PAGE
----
“Sons of Two Empires”: The Idea of Nationhood in Anzac and Turkish Poems of the Gallipoli Campaign
Keywords:The Gallipoli Campaign, poetry, nationhood, Anzacs, Turks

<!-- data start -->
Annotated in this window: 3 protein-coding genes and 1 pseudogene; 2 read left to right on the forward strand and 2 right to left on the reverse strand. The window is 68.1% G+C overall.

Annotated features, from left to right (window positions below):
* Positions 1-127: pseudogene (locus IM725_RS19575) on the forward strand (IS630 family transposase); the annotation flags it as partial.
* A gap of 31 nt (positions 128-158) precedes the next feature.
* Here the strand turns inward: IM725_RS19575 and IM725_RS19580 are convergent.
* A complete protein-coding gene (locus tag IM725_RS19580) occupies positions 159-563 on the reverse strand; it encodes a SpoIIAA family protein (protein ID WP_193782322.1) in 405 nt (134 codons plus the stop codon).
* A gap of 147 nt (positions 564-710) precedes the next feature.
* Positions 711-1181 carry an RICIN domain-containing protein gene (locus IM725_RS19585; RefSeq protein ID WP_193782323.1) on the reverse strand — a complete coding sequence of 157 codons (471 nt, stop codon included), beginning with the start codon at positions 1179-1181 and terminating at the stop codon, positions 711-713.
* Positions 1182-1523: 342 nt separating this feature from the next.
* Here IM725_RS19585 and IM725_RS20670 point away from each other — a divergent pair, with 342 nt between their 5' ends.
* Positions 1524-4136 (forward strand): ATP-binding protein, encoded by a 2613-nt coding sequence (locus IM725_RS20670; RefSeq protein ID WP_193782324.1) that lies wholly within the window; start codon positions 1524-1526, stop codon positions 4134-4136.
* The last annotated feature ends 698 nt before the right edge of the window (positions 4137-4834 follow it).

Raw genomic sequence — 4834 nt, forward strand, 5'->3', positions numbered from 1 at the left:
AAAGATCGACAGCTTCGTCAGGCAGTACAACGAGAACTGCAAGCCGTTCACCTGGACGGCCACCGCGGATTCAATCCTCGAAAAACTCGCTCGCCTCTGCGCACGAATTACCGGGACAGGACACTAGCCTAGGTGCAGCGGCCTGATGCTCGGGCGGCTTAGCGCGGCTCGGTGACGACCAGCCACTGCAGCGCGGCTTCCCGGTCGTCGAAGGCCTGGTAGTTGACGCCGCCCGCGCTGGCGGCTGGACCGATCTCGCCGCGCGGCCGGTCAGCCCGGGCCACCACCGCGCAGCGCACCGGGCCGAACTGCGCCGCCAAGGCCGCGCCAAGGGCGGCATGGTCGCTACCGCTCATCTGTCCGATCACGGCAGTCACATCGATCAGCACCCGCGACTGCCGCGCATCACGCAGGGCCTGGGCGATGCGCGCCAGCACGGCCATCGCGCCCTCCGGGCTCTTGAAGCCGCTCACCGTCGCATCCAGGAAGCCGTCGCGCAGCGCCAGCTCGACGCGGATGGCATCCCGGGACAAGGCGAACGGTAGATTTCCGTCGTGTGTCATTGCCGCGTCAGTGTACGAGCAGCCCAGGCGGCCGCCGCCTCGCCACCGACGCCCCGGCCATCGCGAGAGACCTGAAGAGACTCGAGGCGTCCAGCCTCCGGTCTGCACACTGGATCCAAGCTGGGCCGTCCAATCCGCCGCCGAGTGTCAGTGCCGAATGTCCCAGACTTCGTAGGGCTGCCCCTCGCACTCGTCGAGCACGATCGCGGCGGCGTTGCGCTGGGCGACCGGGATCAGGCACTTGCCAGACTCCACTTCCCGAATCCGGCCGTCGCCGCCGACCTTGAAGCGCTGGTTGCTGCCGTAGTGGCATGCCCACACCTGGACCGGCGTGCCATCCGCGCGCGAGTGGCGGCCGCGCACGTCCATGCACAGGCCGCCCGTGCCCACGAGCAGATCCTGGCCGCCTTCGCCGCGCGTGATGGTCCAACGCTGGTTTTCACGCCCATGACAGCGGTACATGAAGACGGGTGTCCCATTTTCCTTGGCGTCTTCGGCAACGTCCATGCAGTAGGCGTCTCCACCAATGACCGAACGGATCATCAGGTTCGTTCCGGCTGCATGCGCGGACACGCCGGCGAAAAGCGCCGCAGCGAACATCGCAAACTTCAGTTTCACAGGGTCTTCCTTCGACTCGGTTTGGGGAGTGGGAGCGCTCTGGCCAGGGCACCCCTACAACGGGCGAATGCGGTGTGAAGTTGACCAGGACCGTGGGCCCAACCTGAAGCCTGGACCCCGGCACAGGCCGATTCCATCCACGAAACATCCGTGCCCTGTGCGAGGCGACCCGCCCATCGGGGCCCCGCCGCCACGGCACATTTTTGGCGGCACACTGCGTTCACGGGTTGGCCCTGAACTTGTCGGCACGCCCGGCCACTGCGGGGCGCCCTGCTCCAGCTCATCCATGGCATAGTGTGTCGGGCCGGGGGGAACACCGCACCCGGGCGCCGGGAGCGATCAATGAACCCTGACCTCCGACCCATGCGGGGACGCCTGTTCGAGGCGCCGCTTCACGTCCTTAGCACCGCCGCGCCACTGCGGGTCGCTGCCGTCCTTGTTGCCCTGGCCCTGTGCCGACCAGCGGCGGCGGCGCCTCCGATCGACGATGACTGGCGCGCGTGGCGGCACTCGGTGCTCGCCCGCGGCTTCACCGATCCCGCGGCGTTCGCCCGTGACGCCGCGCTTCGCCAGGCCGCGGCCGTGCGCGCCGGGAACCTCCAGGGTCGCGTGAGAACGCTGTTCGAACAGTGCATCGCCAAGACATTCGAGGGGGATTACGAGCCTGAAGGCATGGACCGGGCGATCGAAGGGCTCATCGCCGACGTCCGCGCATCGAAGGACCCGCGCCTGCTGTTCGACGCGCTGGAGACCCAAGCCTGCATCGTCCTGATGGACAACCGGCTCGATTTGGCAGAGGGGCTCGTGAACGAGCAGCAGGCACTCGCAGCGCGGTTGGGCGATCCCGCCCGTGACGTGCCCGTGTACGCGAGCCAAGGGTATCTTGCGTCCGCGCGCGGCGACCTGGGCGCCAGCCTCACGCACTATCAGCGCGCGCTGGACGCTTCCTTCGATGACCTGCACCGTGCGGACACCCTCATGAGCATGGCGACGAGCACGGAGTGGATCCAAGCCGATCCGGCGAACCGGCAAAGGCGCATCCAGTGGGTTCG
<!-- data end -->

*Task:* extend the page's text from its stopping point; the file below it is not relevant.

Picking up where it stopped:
AbstractAn unexpected failure of the Allied forces and a monumental victory for the Turks, the Gallipoli Campaign (1915) is thought to be the first notable experience for Australians and New Zealanders on their way to identify themselves as nations free from the British Empire. For the war-weary Turks, too, the victory in Gallipoli was the beginning of their transformation from a wreck of an empire to a modern republic. Despite the existence of a substantial body of research on the military, political, and historical aspects of the campaign, studies on the literature of Gallipoli are very few and often deal with canonised poets such as Rupert Brooke or national concerns through a single perspective. Aiming to bring to light underappreciated poets from Gallipoli, this paper is a comparative study of less known poems in English and Turkish from Gallipoli. While doing this, the study traces the signs of the nation-building processes of Australia, New Zealand, and Turkey with emphasis on national identity. To this end, the paper examines a number of Gallipoli poems in English and Turkish that were composed by combatant or non-combatant poets by using close reading analysis in search of shifts in discourse and tone. The study also underlines how poets from the two sides identified themselves and the ways the campaign is reflected in these poems. At length, the study shows that Gallipoli poems display similar attitudes towards the idea of belonging to an empire although they differ in the way warfare is perceived. With emphasis on less known poems and as one of the very few comparative studies of the poetry of the Gallipoli Campaign, this paper will contribute to the current research into the legacy and literature of the First World War.
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